Thursday, March 29, 2012

One weekend, two cities (Part 1)

One week ago, I was planning this trip to Washington DC for the National Cherry Blossom festival and I was not disappointed! Before I drove down to DC on Friday, I stopped by the Whole Bead Show in New York City that I learned about from Pretty Smart Ideas. The show was held in a nice building called the Metropolitan Pavilion on 18th and 7th. As soon as I stepped in, I went crazy and lost my mind. It was my first time going to a bead show and I was totally unprepared. I wasn't planning on getting anything and I did not have a budget. But I ended up spending $100+ on gemstones and I got a lot of business cards. It was the wildest shopping experience I've ever had in New York. It was crazier than Black Friday sale and I am not kidding.

A quick glance at the room, you see a sea of boothes. Some selling gemstones, some selling plastic & vintage beads, some selling tribal findings etc. Most of the vendors were from New York City. Some were from upstate New York and some came from New Jersey. Since my store does mostly precious and semi-precious stones, I spent most of my time in the Indian gem booths. There were incredible deals - almost all the gemstone booths offered 40-60% off marked price. Just to give you an idea, a 16" strand of AA grade aquamarine 8mm heart briolette would normally cost around $120 and I was able to get it for $50. I could not believe my eyes and I certainly did not want to miss this amazing opportunity to stock up some gems. I visited about 6 tables and ended up getting some ruby, emerald (two of the most expensive precious stones next to diamond), aquamarine, rose quartz, white crystal quartz, solar quartz and some miscellaneous semi-precious stones.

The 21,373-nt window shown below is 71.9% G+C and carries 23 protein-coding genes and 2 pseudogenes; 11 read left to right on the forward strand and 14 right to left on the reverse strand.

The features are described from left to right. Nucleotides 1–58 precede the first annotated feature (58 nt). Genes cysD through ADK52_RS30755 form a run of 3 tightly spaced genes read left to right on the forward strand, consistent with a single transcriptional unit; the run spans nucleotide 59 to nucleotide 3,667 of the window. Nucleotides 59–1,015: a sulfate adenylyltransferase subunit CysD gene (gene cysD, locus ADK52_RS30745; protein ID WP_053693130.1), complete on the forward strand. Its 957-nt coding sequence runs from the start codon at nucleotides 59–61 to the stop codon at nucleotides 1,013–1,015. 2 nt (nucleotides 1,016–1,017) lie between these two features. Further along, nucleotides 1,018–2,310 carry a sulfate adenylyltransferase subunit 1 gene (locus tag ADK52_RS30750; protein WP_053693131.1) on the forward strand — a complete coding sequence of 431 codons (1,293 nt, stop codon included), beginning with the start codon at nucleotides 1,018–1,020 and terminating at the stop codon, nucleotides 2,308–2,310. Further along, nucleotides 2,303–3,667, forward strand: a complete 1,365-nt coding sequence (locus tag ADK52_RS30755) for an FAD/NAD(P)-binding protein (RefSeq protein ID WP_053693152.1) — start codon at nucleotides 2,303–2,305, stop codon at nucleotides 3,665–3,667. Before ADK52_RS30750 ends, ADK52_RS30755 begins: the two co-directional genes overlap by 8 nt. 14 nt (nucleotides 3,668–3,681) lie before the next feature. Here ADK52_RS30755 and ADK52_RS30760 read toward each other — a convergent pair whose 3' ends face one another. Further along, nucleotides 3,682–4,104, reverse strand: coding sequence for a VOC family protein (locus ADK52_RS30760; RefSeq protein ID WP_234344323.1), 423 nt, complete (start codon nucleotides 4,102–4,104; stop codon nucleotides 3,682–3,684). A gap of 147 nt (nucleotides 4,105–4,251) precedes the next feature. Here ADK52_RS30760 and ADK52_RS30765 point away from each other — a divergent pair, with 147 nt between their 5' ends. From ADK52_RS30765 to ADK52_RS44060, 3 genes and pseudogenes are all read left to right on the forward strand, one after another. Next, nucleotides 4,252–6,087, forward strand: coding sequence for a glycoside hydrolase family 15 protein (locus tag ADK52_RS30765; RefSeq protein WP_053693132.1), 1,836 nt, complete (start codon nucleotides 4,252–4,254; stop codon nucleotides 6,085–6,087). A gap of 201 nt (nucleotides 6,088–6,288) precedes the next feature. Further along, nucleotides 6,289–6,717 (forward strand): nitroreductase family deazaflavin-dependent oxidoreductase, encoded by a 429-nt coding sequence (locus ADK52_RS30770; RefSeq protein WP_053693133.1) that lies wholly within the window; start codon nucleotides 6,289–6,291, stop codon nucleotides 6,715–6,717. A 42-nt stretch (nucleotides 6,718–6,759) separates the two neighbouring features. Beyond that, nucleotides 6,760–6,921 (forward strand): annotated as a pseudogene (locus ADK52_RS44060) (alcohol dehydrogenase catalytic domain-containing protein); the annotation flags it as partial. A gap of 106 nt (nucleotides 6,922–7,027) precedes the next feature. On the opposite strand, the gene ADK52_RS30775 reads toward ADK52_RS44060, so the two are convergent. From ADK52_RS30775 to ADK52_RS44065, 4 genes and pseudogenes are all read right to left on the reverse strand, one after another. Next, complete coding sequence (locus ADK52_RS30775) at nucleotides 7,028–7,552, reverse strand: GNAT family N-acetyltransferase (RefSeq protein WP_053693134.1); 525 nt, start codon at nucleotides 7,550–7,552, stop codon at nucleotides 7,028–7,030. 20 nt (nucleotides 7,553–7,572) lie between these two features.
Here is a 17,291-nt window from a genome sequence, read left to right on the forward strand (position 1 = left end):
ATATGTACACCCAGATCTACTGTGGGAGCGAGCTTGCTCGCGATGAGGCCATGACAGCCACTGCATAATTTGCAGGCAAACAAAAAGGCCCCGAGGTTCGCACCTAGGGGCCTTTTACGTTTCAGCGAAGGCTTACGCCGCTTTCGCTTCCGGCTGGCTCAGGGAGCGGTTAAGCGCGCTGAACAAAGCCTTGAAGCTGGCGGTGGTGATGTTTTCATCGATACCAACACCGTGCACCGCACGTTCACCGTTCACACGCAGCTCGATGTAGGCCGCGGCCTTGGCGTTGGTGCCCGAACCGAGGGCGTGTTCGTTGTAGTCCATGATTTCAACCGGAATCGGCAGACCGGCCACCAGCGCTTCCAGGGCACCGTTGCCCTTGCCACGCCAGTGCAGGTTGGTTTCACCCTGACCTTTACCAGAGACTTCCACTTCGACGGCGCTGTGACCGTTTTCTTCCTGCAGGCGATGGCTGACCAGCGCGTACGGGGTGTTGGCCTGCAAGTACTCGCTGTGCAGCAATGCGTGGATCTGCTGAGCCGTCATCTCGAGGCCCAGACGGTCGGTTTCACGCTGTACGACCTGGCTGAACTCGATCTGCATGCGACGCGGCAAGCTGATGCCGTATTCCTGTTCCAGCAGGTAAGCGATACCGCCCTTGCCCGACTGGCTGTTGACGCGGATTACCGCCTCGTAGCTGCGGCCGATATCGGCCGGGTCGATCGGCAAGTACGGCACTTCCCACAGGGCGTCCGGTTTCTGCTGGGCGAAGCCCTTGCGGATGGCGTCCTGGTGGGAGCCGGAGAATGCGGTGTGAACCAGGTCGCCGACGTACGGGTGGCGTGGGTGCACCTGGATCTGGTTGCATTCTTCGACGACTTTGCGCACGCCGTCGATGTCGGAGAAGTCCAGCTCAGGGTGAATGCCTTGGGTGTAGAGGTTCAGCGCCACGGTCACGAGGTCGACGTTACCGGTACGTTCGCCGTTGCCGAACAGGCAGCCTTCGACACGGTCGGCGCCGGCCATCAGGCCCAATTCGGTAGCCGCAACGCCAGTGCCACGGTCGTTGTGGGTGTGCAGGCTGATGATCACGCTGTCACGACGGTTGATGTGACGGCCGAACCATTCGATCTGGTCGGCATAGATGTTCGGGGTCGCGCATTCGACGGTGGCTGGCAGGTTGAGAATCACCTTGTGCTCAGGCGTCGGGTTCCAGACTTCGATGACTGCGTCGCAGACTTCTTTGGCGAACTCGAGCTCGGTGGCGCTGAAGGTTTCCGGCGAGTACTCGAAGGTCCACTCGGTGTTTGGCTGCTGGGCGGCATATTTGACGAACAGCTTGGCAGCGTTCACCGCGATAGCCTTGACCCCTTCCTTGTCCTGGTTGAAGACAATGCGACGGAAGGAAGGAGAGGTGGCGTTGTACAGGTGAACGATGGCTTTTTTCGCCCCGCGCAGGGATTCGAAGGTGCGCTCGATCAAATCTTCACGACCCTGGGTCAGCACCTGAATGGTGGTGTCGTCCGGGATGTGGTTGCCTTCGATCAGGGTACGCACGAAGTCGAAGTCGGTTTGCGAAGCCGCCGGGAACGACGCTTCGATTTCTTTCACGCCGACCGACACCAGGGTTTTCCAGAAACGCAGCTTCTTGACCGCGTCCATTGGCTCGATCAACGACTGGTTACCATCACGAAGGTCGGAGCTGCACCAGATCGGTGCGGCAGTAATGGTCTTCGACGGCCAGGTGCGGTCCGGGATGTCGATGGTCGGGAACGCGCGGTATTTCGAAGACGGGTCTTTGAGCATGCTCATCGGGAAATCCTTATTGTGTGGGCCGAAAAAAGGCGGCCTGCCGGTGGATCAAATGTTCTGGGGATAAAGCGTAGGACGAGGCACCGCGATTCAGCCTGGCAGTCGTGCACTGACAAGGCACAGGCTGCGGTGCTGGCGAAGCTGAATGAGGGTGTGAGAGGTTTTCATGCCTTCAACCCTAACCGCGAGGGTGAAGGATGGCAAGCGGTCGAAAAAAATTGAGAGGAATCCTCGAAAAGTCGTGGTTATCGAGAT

I also checked out some Chinese vendors selling pearls and other normal beads. Prices were also good. I saw some $1, $3, $5 and $10 baskets of gorgeous beads and findings. If I needed them for my store, I'd have totally bought them. 

Overall, it was such an amazing experience. Next year when the show comes to town, I'll go prepared and well equipped. If you haven't been to any of those shows before, I'd strongly encourage you to go at least once.

Monday, March 19, 2012

Cherry Blossom planning continues...